Arthur Schopenhauer put it quite well in The World as Will and Representation: “Everyone believes himself a priori to be perfectly free, even in his individual actions, and thinks that at every moment he can commence another manner of life, which just means he can become another person. But a posteriori, through experience, he finds to his astonishment that he is not free, but subjected to necessity; that in spite of all his resolutions and reflections he does not change his conduct, and that from the beginning of his life to the end of it he must carry out the very character which he himself condemns, and as it were, play the part which he has undertaken to the very end.”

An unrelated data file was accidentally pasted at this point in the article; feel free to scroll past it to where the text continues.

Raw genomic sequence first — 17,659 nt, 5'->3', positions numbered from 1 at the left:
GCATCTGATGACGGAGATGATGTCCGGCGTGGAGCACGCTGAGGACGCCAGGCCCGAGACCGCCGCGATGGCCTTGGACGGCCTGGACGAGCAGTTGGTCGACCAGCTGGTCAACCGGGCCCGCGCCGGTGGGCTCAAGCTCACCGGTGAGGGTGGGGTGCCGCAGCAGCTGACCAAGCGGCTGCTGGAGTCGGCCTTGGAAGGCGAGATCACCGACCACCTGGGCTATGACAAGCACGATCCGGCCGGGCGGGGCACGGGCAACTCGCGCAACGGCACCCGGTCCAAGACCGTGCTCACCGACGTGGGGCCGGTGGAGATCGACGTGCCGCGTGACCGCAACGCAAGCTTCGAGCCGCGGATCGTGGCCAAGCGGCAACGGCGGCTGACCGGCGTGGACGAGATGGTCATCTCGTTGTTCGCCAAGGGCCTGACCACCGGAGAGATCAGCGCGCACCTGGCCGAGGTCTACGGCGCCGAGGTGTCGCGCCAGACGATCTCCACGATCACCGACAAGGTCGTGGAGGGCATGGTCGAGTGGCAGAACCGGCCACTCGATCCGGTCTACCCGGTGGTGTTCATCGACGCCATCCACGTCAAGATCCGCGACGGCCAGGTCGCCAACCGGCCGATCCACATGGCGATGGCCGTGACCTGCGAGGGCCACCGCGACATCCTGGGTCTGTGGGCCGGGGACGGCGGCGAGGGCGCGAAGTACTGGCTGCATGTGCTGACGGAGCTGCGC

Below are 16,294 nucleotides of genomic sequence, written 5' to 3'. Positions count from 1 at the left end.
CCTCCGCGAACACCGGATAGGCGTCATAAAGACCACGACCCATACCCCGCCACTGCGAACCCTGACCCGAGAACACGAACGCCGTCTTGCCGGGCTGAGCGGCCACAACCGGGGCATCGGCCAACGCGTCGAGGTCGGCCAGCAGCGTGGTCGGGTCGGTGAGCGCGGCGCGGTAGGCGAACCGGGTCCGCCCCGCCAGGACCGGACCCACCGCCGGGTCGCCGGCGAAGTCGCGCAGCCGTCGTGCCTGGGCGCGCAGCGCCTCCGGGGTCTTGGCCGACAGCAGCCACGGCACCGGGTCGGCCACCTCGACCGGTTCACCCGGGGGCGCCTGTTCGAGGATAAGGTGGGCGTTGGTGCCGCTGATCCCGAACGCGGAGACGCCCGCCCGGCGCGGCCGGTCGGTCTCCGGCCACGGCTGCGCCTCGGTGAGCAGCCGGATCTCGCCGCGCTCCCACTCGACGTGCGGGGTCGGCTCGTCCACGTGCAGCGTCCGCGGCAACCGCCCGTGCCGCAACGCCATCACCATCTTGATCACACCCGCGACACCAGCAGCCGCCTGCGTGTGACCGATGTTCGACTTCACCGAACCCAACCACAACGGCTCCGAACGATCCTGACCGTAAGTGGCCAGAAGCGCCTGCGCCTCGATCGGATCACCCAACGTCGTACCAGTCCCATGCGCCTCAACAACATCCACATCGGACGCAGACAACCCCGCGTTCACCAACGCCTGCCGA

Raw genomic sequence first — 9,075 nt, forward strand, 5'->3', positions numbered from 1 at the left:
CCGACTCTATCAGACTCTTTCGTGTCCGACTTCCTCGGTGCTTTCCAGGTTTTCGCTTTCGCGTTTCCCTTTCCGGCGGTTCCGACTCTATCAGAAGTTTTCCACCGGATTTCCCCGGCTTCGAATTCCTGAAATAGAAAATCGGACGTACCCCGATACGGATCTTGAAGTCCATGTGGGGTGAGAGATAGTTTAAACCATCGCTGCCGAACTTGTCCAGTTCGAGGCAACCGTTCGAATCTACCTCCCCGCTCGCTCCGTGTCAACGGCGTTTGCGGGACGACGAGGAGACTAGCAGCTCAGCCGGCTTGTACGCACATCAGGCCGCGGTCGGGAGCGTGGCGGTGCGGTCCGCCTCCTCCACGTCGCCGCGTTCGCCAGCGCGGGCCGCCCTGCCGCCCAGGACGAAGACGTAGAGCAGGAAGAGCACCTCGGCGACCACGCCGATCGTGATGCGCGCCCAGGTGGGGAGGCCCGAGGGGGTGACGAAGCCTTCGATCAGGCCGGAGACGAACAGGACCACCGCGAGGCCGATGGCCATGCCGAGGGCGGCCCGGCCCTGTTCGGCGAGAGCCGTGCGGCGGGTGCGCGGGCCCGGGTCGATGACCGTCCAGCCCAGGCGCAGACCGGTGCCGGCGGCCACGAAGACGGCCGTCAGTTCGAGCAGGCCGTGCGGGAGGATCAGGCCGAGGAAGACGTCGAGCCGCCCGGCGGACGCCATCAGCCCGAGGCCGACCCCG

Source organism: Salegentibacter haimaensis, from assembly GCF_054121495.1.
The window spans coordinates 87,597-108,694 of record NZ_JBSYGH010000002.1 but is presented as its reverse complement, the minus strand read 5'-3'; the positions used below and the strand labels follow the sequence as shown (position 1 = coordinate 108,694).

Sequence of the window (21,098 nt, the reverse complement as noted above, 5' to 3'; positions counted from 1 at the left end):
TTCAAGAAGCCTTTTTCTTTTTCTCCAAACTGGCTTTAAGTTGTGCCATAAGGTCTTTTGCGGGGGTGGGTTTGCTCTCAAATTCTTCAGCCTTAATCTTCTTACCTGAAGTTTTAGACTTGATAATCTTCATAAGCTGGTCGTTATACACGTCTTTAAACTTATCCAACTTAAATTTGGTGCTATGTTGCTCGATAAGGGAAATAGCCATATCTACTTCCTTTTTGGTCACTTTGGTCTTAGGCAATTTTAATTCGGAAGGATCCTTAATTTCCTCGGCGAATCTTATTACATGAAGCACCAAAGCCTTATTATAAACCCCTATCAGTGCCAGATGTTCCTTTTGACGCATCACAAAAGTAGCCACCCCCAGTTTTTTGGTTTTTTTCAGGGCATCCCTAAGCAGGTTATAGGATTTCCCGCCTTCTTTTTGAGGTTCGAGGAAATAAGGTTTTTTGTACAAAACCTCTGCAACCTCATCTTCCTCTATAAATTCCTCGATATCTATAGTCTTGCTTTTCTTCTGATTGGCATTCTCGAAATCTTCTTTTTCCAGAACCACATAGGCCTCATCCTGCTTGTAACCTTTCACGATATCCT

Hence why the takedown at Diamond Tiara’s Cutecenaria about how the blank flanks have so much potential and openness left in their futures is so devastating. Her status is all she has: her special talent is being special, which is every bit as worthless as it sounds. It is unsurprising that she takes it out on others. This does not absolve her of her actions, of course, no more so than Twilight’s freakouts don’t need to be apologized for, nor Rainbow Dash’s hypercompetitiveness, nor Applejack’s stubbornness. Learning to mitigate it will be her own battle, but we’ll never see it. In Friendship Is Magic, she isn’t one of the main characters, and exists only to torment the real protagonists. Unfortunately, she’s less real than the other characters. She only exists when the CMCs see her.